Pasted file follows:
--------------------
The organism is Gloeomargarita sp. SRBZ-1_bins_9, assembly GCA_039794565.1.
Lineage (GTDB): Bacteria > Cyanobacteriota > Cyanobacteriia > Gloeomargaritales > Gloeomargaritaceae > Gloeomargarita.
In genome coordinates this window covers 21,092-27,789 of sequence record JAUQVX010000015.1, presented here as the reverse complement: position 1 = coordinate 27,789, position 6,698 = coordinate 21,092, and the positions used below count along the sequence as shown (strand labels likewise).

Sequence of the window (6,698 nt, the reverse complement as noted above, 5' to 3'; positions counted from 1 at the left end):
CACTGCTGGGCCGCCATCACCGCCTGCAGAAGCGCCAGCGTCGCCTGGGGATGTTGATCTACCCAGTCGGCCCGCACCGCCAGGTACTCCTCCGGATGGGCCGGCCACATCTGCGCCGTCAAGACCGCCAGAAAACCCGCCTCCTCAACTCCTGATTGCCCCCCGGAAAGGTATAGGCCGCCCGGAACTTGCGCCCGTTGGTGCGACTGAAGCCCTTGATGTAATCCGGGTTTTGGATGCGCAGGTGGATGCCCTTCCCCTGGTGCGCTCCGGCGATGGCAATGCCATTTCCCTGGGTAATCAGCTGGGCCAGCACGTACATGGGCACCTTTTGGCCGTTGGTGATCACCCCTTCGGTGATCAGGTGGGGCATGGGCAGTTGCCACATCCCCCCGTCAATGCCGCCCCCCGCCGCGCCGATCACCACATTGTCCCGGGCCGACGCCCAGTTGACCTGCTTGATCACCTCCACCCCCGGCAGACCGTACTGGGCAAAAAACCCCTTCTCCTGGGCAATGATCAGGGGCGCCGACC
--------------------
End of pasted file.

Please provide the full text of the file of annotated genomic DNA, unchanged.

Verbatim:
The organism is Gloeomargarita sp. SRBZ-1_bins_9, assembly GCA_039794565.1.
Lineage (GTDB): Bacteria > Cyanobacteriota > Cyanobacteriia > Gloeomargaritales > Gloeomargaritaceae > Gloeomargarita.
In genome coordinates this window covers 21,092-27,789 of sequence record JAUQVX010000015.1, presented here as the reverse complement: position 1 = coordinate 27,789, position 6,698 = coordinate 21,092, and the positions used below count along the sequence as shown (strand labels likewise).

Sequence of the window (6,698 nt, the reverse complement as noted above, 5' to 3'; positions counted from 1 at the left end):
CACTGCTGGGCCGCCATCACCGCCTGCAGAAGCGCCAGCGTCGCCTGGGGATGTTGATCTACCCAGTCGGCCCGCACCGCCAGGTACTCCTCCGGATGGGCCGGCCACATCTGCGCCGTCAAGACCGCCAGAAAACCCGCCTCCTCAACTCCTGATTGCCCCCCGGAAAGGTATAGGCCGCCCGGAACTTGCGCCCGTTGGTGCGACTGAAGCCCTTGATGTAATCCGGGTTTTGGATGCGCAGGTGGATGCCCTTCCCCTGGTGCGCTCCGGCGATGGCAATGCCATTTCCCTGGGTAATCAGCTGGGCCAGCACGTACATGGGCACCTTTTGGCCGTTGGTGATCACCCCTTCGGTGATCAGGTGGGGCATGGGCAGTTGCCACATCCCCCCGTCAATGCCGCCCCCCGCCGCGCCGATCACCACATTGTCCCGGGCCGACGCCCAGTTGACCTGCTTGATCACCTCCACCCCCGGCAGACCGTACTGGGCAAAAAACCCCTTCTCCTGGGCAATGATCAGGGGCGCCGACC